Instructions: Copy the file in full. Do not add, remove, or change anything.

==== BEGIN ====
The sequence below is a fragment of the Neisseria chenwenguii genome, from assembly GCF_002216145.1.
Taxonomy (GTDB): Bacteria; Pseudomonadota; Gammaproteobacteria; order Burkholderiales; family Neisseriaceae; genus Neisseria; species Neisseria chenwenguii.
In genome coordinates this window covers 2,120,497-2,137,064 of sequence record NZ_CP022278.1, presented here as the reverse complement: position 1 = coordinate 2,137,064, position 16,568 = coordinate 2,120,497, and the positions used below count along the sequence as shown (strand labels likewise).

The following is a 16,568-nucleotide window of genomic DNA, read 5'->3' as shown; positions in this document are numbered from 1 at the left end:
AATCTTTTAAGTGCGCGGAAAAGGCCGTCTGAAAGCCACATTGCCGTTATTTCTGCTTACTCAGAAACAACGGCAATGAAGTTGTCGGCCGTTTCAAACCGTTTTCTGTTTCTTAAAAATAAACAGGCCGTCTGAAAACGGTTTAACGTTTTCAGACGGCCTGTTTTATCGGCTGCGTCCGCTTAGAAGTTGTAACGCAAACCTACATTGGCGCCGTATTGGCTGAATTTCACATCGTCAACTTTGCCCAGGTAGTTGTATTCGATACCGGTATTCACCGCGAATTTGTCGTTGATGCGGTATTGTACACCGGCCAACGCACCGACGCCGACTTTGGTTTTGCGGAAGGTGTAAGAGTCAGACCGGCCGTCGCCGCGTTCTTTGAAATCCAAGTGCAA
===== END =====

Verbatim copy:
The sequence below is a fragment of the Neisseria chenwenguii genome, from assembly GCF_002216145.1.
Taxonomy (GTDB): Bacteria; Pseudomonadota; Gammaproteobacteria; order Burkholderiales; family Neisseriaceae; genus Neisseria; species Neisseria chenwenguii.
In genome coordinates this window covers 2,120,497-2,137,064 of sequence record NZ_CP022278.1, presented here as the reverse complement: position 1 = coordinate 2,137,064, position 16,568 = coordinate 2,120,497, and the positions used below count along the sequence as shown (strand labels likewise).

The following is a 16,568-nucleotide window of genomic DNA, read 5'->3' as shown; positions in this document are numbered from 1 at the left end:
AATCTTTTAAGTGCGCGGAAAAGGCCGTCTGAAAGCCACATTGCCGTTATTTCTGCTTACTCAGAAACAACGGCAATGAAGTTGTCGGCCGTTTCAAACCGTTTTCTGTTTCTTAAAAATAAACAGGCCGTCTGAAAACGGTTTAACGTTTTCAGACGGCCTGTTTTATCGGCTGCGTCCGCTTAGAAGTTGTAACGCAAACCTACATTGGCGCCGTATTGGCTGAATTTCACATCGTCAACTTTGCCCAGGTAGTTGTATTCGATACCGGTATTCACCGCGAATTTGTCGTTGATGCGGTATTGTACACCGGCCAACGCACCGACGCCGACTTTGGTTTTGCGGAAGGTGTAAGAGTCAGACCGGCCGTCGCCGCGTTCTTTGAAATCCAAGTGCAA